prisons

Is increased economic opportunity the key to better relations between police and communities of color?  On the February 25th edition of Your Call, we’ll continue our series on police, community, race, and justice by discussing the connection between policing and economic opportunity.   How does the lack of opportunity drive confrontations between police and citizens – and how does our approach to crime and punishment undermine opportunity in already-challenged neighborhoods?  It’s Your Call with Rose Aguilar, and you.

Guests:

On the November 6th, 2014 edition of Your Call, we’ll have a conversation with Bryan Stevenson, author of “Just Mercy: A Story of Justice and Redemption” and founder of the Equal Justice Initiative. One in every 15 people in the United States is expected to go to jail or prison, and for  black men, the number increases to one in three. How can we generate empathy both for people who have committed crimes and compassion for victims? It’s Your Call, with Rose Aguilar, and you.

Guest:

California Department of Corrections and Rehabilitation

Lawyers have an ethics code. Journalists have an ethics code. Architects do, too.

According to Ethical Standard 1.4 of the American Institute of Architects (AIA):  "Members should uphold human rights in all their professional endeavors." 

The Ethics of Captivity on Philosophy Talk

Aug 9, 2014

Whether it's people incarcerated in prisons, or animals confined in zoos, aquariums, laboratories, farms, and in our own homes, millions of upon millions of sentient creatures live in captivity. To be held captive, some might say, is to be denied basic rights of autonomy. But physical captivity, others might say, can have significant social benefits. So under what conditions could it be morally justified to hold a creature in captivity? Should we think of humans and animals differently? And in a civil society, is captivity a necessary harm, or should we work towards eradicating it?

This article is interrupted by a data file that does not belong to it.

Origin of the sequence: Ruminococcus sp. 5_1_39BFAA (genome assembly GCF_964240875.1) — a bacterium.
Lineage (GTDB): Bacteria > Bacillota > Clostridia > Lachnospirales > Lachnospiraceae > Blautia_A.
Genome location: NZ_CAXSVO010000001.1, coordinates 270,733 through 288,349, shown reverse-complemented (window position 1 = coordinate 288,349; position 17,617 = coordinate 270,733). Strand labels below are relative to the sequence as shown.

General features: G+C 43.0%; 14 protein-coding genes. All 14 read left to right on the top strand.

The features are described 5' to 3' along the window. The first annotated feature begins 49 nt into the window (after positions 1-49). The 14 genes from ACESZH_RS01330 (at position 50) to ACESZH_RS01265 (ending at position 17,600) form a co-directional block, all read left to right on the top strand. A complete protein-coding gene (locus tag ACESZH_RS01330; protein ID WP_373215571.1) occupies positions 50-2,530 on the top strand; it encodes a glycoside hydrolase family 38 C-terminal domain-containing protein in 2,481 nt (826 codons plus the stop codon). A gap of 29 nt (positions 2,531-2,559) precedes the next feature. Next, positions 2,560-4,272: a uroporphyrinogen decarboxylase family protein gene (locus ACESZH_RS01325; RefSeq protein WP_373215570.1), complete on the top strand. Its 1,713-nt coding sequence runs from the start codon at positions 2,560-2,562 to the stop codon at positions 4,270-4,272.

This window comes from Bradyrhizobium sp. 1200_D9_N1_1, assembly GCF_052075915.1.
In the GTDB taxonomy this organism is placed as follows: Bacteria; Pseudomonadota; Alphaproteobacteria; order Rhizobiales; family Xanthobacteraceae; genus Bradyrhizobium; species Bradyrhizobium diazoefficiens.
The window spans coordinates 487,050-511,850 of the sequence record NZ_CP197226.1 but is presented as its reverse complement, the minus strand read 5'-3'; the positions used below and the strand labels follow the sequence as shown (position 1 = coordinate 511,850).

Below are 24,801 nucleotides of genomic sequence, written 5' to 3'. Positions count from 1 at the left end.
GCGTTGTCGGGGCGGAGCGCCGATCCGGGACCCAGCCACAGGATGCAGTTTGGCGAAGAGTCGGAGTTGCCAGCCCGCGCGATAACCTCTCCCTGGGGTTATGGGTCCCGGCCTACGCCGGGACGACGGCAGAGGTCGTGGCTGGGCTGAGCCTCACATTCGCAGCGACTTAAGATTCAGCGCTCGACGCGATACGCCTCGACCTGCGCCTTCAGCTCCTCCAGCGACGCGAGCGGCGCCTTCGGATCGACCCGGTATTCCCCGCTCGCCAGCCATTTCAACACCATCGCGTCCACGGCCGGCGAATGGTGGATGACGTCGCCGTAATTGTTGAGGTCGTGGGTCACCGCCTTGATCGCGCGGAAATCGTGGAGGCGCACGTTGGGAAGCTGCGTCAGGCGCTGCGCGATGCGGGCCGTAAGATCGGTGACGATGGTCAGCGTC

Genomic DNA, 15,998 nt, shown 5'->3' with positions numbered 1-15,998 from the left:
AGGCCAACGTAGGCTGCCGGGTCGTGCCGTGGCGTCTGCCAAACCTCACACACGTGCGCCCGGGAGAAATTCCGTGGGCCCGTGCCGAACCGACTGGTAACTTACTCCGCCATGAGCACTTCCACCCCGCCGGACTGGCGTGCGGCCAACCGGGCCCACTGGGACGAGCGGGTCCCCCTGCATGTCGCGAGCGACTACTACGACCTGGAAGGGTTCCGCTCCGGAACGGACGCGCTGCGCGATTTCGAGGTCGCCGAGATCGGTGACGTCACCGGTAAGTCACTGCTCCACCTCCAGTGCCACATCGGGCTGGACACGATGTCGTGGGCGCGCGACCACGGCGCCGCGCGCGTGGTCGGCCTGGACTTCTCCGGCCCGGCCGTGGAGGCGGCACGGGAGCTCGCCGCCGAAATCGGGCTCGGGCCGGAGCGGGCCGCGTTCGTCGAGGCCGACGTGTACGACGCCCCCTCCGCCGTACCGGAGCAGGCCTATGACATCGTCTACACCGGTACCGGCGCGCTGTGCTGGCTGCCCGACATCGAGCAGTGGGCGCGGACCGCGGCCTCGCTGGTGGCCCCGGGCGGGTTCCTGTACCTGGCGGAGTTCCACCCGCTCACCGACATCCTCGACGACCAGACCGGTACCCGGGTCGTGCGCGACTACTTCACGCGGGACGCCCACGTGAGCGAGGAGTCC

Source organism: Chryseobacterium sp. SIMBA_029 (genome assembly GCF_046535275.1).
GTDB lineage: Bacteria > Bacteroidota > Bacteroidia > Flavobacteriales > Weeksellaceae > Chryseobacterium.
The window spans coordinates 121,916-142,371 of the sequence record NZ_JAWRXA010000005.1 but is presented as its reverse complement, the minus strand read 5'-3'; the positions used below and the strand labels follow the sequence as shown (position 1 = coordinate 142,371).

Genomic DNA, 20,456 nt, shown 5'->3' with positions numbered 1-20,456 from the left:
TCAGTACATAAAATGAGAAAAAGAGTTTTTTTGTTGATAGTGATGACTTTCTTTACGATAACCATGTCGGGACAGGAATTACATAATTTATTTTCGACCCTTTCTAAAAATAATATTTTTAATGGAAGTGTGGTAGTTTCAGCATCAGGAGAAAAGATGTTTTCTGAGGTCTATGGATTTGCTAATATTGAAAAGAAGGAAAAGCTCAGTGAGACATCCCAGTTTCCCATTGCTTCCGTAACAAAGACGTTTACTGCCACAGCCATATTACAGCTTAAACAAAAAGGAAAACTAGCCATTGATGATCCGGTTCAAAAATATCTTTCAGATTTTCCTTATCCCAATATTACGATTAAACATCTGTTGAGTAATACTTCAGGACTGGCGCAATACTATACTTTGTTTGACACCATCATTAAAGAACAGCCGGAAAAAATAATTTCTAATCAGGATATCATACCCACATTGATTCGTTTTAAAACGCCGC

At 49 years of age, Michael Santos is getting his first taste of college. He's walking through the main quad at San Francisco State, beaming like a kid.

“I always come to soak up the university vibe that I missed when I was a teenager and in my early ‘20s,” he says.

Santos is not a student or a visitor. He’s a lecturer in the Criminal Justice Department, a job he landed in September, just two weeks after his release from 26 years in prison.

Prison Life

The deadly disease lies dormant during dry summers in Central California, but it comes alive when the rains arrive in fall. Causing flu-like symptoms, it goes airborne, with spores that root in the soft tissue of your lungs. Californians have a higher chance of contracting the disease than chickenpox, hepatitis, or West Nile virus, according to the health care news organization Reporting on Health. The fungal infection known as valley fever also has a preference for people of certain ethnic backgrounds. In the prisons of California's Central Valley, about 70 percent of the victims have been African-American.

Finding work for ex-felons

Apr 4, 2013
Americaworks.com

Angel Barerra has a felony conviction. He thinks that’s kept him from finding work. In order to give people like Barerra a better chance, some California counties have implemented “Ban the Box” – they’ve made it illegal for employers to ask about felony charges on job applications.

http://californiaprisoncrisis.org/

Over the past few weeks, we’ve been bringing you exclusive stories from inside some of the state’s most secure prisons, including San Quentin. And we've been focusing on the people with the least amount of political power: the inmates. Now we turn our attention to another group within the prison system, and one with considerably more political influence: the prison guards. 

New legislation has reached the Governor’s desk that would change the way juveniles are sentenced. Senate Bill SB9, introduced by State Senator Leland Yee of San Francisco introduced the legislation ,which would allow people who are serving life without parole for crimes they committed when they were juveniles, to ask for sentences of 25 years to life instead.